Store Metoclopramide at room temperature, protect it from light and moisture, and keep it out of the reach of children.
Do not dispose of medications in wastewater (e.g. down the sink or in the toilet) or in household garbage. Ask your pharmacist how to dispose of medications that are no longer needed or have expired.
Many medications can cause side effects. A side effect is an unwanted response to a medication when it is taken in normal doses. Side effects can be mild or severe, temporary or permanent.
The side effects listed below are not experienced by everyone who takes Metoclopramide. If you are concerned about side effects, discuss the risks and benefits of Metoclopramide with your doctor.
The following side effects have been reported by at least 1% of people taking Metoclopramide. Many of these side effects can be managed, and some may go away on their own over time.
Contact your doctor if you experience these side effects and they are severe or bothersome. Your pharmacist may be able to advise you on managing side effects.
Although most of the side effects listed below don't happen very often, they could lead to serious problems if you do not seek medical attention.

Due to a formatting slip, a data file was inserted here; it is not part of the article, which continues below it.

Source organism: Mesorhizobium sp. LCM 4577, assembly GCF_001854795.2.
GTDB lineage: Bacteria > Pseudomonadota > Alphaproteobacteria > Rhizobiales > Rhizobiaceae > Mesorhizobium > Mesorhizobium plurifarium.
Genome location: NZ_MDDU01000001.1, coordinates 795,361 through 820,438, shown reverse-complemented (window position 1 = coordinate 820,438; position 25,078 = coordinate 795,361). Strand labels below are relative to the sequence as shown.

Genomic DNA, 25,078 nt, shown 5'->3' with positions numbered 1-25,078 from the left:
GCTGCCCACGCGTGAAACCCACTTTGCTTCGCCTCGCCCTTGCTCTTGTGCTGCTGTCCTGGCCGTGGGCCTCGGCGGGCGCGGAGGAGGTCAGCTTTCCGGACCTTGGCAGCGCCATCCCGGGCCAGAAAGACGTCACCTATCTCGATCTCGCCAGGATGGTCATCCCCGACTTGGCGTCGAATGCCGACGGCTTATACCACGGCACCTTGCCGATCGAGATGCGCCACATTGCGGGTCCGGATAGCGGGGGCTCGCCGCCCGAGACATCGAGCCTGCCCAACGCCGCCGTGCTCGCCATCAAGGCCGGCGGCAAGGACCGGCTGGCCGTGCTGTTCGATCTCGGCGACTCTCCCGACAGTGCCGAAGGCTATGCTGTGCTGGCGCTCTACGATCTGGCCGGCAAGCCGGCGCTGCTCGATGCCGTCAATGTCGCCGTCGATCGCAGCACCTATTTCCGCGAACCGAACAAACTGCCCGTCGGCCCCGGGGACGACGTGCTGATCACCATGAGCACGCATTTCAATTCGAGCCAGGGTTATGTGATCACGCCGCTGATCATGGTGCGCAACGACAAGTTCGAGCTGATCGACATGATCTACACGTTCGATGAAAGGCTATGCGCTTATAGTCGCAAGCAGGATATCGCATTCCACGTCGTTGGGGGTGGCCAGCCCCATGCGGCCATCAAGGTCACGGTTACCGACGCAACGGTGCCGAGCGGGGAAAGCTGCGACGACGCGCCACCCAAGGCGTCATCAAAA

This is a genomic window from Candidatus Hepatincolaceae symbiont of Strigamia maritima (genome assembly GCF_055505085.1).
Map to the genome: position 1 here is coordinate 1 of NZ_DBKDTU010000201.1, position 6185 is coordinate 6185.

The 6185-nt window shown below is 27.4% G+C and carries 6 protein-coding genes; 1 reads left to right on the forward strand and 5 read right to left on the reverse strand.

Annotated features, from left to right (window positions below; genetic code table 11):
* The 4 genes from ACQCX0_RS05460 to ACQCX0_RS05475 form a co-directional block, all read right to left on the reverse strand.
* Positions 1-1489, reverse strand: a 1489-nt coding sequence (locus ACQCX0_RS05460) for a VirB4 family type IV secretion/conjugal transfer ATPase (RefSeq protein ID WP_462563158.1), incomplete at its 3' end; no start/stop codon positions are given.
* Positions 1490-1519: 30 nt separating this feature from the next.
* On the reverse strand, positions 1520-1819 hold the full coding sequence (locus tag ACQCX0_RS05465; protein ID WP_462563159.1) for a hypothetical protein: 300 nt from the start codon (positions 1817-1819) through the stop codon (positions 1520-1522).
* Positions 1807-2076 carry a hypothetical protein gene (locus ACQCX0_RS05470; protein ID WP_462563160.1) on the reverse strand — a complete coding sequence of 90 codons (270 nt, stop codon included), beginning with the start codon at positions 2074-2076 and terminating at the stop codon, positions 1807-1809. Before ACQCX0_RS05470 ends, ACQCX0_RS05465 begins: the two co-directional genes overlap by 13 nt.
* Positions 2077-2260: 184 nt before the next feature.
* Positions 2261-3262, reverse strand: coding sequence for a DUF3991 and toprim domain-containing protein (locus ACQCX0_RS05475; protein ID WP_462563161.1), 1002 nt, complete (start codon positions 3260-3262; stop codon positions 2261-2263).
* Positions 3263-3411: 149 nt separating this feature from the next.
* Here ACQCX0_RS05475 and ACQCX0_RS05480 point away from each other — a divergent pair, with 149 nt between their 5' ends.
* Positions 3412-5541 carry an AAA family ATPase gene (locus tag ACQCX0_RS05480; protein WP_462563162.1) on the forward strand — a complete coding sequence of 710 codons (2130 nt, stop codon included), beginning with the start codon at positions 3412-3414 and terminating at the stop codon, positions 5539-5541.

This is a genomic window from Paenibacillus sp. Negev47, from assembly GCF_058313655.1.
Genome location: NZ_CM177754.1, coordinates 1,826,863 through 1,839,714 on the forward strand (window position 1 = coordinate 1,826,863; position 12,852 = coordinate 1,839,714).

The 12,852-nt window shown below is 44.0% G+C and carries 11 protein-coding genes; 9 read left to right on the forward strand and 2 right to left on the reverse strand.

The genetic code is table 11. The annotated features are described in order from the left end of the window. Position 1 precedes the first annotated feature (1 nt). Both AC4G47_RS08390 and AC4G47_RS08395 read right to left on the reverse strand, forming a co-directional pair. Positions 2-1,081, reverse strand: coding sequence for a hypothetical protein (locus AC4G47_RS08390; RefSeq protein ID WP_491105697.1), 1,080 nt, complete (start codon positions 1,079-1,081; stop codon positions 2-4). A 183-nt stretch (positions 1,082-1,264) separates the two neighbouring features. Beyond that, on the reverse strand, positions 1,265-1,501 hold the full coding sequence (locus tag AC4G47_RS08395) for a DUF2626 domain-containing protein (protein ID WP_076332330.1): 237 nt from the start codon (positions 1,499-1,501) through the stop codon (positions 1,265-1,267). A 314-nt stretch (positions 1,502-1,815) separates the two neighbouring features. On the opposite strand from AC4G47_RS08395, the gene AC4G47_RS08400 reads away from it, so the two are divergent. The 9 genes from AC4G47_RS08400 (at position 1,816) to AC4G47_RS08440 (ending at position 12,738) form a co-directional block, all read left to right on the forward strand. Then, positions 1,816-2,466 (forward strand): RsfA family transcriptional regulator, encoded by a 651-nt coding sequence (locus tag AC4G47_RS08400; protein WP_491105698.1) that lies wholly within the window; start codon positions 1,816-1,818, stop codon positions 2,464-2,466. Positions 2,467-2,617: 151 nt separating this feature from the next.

Check with your doctor as soon as possible if any of the following side effects occur:
Stop taking the medication and seek immediate medical attention if any of the following occur:
Some people may experience side effects other than those listed. Check with your doctor if you notice any symptom that worries you while you are taking Metoclopramide.
Each mL contains metoclopramide hydrochloride 5 mg. Nonmedicinal ingredients: hydrochloric acid and/or sodium hydroxide to adjust pH to 2.5 to 6.5, sodium chloride, and water for injection. Preservative-free.
Do not take metoclopramide if you:
Metoclopramide should not be given to children less than one year of age.
There may be an interaction between metoclopramide and any of the following:
If you are taking any of these medications, speak with your doctor or pharmacist. Depending on your specific circumstances, your doctor may want you to:
An interaction between two medications does not always mean that you must stop taking one of them. Speak to your doctor about how any drug interactions are being managed or should be managed.
Medications other than those listed above may interact with Metoclopramide. Tell your doctor or prescriber about all prescription, over-the-counter (non-prescription), and herbal medications you are taking. Also tell them about any supplements you take. Since caffeine, alcohol, the Nicotine from cigarettes, or street drugs can affect the action of many medications, you should let your prescriber know if you use them.